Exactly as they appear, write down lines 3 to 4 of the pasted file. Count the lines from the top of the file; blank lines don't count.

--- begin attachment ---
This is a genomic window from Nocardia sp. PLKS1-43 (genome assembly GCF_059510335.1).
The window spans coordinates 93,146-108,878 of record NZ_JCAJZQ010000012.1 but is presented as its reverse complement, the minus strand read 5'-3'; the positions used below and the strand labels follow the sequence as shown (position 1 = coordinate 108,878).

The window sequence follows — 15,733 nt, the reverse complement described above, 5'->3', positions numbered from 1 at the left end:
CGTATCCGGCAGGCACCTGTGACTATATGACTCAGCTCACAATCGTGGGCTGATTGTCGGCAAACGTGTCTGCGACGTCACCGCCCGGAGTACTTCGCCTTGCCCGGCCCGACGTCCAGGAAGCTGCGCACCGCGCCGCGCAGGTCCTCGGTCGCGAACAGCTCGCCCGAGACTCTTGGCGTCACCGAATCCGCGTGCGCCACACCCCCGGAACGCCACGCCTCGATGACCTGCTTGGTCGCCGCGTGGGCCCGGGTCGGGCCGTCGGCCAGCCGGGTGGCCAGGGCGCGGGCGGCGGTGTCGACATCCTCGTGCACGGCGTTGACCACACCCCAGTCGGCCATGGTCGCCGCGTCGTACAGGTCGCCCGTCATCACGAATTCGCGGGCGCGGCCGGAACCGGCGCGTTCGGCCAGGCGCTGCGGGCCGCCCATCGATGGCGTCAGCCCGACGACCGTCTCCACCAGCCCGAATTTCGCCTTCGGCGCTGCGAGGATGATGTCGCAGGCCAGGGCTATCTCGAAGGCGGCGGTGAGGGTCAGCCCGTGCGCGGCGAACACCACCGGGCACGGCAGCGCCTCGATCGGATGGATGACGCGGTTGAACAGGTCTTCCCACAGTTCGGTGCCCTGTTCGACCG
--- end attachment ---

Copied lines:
The window sequence follows — 15,733 nt, the reverse complement described above, 5'->3', positions numbered from 1 at the left end:
CGTATCCGGCAGGCACCTGTGACTATATGACTCAGCTCACAATCGTGGGCTGATTGTCGGCAAACGTGTCTGCGACGTCACCGCCCGGAGTACTTCGCCTTGCCCGGCCCGACGTCCAGGAAGCTGCGCACCGCGCCGCGCAGGTCCTCGGTCGCGAACAGCTCGCCCGAGACTCTTGGCGTCACCGAATCCGCGTGCGCCACACCCCCGGAACGCCACGCCTCGATGACCTGCTTGGTCGCCGCGTGGGCCCGGGTCGGGCCGTCGGCCAGCCGGGTGGCCAGGGCGCGGGCGGCGGTGTCGACATCCTCGTGCACGGCGTTGACCACACCCCAGTCGGCCATGGTCGCCGCGTCGTACAGGTCGCCCGTCATCACGAATTCGCGGGCGCGGCCGGAACCGGCGCGTTCGGCCAGGCGCTGCGGGCCGCCCATCGATGGCGTCAGCCCGACGACCGTCTCCACCAGCCCGAATTTCGCCTTCGGCGCTGCGAGGATGATGTCGCAGGCCAGGGCTATCTCGAAGGCGGCGGTGAGGGTCAGCCCGTGCGCGGCGAACACCACCGGGCACGGCAGCGCCTCGATCGGATGGATGACGCGGTTGAACAGGTCTTCCCACAGTTCGGTGCCCTGTTCGACCG